A Beginner’s Guide to Responsible Foraging

A Beginner’s Guide to Responsible Foraging

By Kate Bernot

Amaranth. Photo: Linda Blazic-Mirosevic

Lamb's quarters. Photo: seven75 / iStock

Shepherd’s purse. Photo: Mantonature / iStock

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Get started with foraging in a safe and responsible way.

So, you want to start foraging. Summer fruit trees are full, mushrooms dot the forest floor and the edible world seems ripe for the taking. But where to start? And how can you be sure you’re going about it in a safe, ethical way? Samuel Thayer, author of Incredible Wild Edibles: 36 Plants That Can Change Your Life  and other books about foraging, says people don’t “learn to forage” – they learn to forage specific plants, one at a time. Below, Thayer answers a few questions about the basics of foraging.

What is foraging? Do I have to trek into the woods to do it?

Foraging (is) gathering food that was not purposefully cultivated as food. That could be in a wild setting, but for a lot of urban foragers, it could be a crab apple planted in a city park that you’ll make into a jelly.

What does it mean to be a responsible forager?

The first concern is conservation of the plants you’re foraging. There are some plants for which that’s not relevant; your foraging will not affect the reproduction or survival of that plant. In my state of Wisconsin and (in) Minnesota and Michigan, state parks allow you to pick nuts, berries and mushrooms because they recognize that you really can’t hurt a plant population by collecting nuts, berries and mushrooms. Most parks have the regulations posted visibly on signs or online. Otherwise, speak to a ranger by calling the park office. (But) when you’re picking leafy greens or, especially, root vegetables, that requires an understanding of the plant’s ecology to make sure you’re not overharvesting.

How do I understand a plant’s basic ecology? Should I go out with a guide?

Whether or not a plant is an annual, perennial, native or not – these are things that you could learn from a variety of sources, including foraging books and general plant books. (Ed note: You’ll find a few recommendations at the end of this piece.) I never tell people to go out with an expert forager because, well, it’s sort of like saying “Consult your doctor before eating grapefruit,” except that doctors are much easier to find. It’s not realistic and can be daunting.

How can I be sure I’m not trespassing?

That’s the second piece of responsible foraging: making sure you’re doing it somewhere that’s legal and acceptable. The easiest rule of thumb is “be respectful.” A person shouldn’t be unsure of whose land they are on. But “be respectful” (goes beyond) the law. What I mean is don’t do something the average person would find intrusive. For example, a roadside may be a public right of way where I can legally gather, but that doesn’t mean I’m going to do it right near a farmhouse where someone might feel suspicious of my motives. “Would this upset anyone?” is a guide to navigating those situations. … Really, the best place to start foraging is in your own yard. I guarantee you there are 10 or 15 edible things in your own yard.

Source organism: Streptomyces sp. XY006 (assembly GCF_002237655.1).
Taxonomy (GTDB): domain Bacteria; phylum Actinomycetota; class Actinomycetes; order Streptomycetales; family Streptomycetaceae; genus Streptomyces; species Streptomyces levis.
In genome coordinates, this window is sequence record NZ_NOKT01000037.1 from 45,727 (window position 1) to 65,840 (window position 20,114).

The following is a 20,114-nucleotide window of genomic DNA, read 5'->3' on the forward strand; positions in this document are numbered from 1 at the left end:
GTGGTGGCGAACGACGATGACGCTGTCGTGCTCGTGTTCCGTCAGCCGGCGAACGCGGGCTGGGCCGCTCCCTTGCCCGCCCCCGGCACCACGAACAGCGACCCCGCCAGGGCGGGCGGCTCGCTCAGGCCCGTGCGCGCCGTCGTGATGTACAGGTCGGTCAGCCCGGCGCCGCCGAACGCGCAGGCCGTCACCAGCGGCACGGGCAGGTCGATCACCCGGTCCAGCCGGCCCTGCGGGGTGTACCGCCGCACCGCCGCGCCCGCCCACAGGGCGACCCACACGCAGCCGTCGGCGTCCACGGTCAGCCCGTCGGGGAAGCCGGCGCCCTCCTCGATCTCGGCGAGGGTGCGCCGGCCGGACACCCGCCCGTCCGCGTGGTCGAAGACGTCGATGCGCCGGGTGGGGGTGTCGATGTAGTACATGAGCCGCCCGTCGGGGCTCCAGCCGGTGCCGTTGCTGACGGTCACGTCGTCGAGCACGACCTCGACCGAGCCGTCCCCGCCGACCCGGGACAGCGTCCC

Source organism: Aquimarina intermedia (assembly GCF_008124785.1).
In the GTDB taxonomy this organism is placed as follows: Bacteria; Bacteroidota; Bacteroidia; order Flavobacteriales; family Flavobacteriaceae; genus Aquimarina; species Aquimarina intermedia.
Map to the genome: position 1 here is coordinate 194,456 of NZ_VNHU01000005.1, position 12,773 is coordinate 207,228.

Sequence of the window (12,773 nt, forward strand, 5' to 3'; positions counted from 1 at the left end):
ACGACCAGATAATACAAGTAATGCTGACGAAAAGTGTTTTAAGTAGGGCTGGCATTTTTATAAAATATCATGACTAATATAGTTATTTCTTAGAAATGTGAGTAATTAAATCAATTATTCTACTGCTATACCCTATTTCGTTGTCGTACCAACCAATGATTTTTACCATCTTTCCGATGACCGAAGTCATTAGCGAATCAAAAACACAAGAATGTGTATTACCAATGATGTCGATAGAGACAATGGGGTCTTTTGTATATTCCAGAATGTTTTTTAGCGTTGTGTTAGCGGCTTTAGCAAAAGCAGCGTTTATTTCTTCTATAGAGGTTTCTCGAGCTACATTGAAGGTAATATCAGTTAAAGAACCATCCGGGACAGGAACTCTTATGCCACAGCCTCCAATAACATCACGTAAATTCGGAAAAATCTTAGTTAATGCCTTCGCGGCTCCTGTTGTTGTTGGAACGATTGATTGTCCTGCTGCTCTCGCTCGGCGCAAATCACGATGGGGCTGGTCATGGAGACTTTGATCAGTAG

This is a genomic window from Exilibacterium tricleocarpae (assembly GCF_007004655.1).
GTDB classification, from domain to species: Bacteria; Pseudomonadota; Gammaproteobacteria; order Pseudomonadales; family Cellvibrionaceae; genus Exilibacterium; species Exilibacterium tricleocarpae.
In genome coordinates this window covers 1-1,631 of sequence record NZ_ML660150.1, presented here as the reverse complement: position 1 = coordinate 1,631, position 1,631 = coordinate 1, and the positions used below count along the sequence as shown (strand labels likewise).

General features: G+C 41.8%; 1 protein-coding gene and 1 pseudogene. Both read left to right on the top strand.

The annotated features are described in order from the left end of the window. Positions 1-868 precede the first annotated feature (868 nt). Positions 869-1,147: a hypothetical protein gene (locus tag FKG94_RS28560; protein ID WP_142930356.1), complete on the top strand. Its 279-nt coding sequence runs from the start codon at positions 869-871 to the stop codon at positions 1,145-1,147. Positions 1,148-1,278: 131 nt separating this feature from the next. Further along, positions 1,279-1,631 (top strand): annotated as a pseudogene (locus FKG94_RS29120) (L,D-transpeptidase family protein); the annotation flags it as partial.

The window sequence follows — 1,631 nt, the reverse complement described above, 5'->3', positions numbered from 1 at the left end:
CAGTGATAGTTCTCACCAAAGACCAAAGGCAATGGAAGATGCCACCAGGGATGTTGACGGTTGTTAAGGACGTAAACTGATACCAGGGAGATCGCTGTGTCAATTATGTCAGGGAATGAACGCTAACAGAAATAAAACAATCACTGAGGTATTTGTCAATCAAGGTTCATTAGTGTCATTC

Such as?

Lamb’s-quarters and amaranth are in almost everybody’s yard. They both have edible greens and grain, but most people are just going to use the greens. Amaranth is best cooked; I usually steam it. Lamb’s-quarters I use raw or cooked. All mustard (greens) are edible, and I don’t care whether they’re in Wyoming or Florida or New York City, everybody has mustards in their yard. The most common of all of them is shepherd’s purse, which is also one of the best of them if people catch it when it’s young. It has tender stems in cool weather only. They are really good sauteed, especially with a little onion or garlic.

How do I know that what I’ve gathered is safe?

We have really powerful instincts that say, “Don’t eat something if you don’t know what it is.” If you can’t identify a plant, don’t eat it. Nothing looks distinct until it is familiar, so learn one plant at a time. Just one plant. If you learn two in a summer, in 10 years that’s 20 plants, and that’s more than most people know.

Thayer’s website, Forager’s Harvest, points to sources including the USDA NRCS Plants Database, which can help you ID plants and determine their safety and use. Thayer also recommends seeking out regionally specific guides to wild plants (ask for assistance at your local library or bookstore), plus the books of Euell Gibbons, a renowned forager who published his first book, Stalking the Wild Asparagus, in 1962. It was reprinted, along with several of his other titles, in 2005.

 

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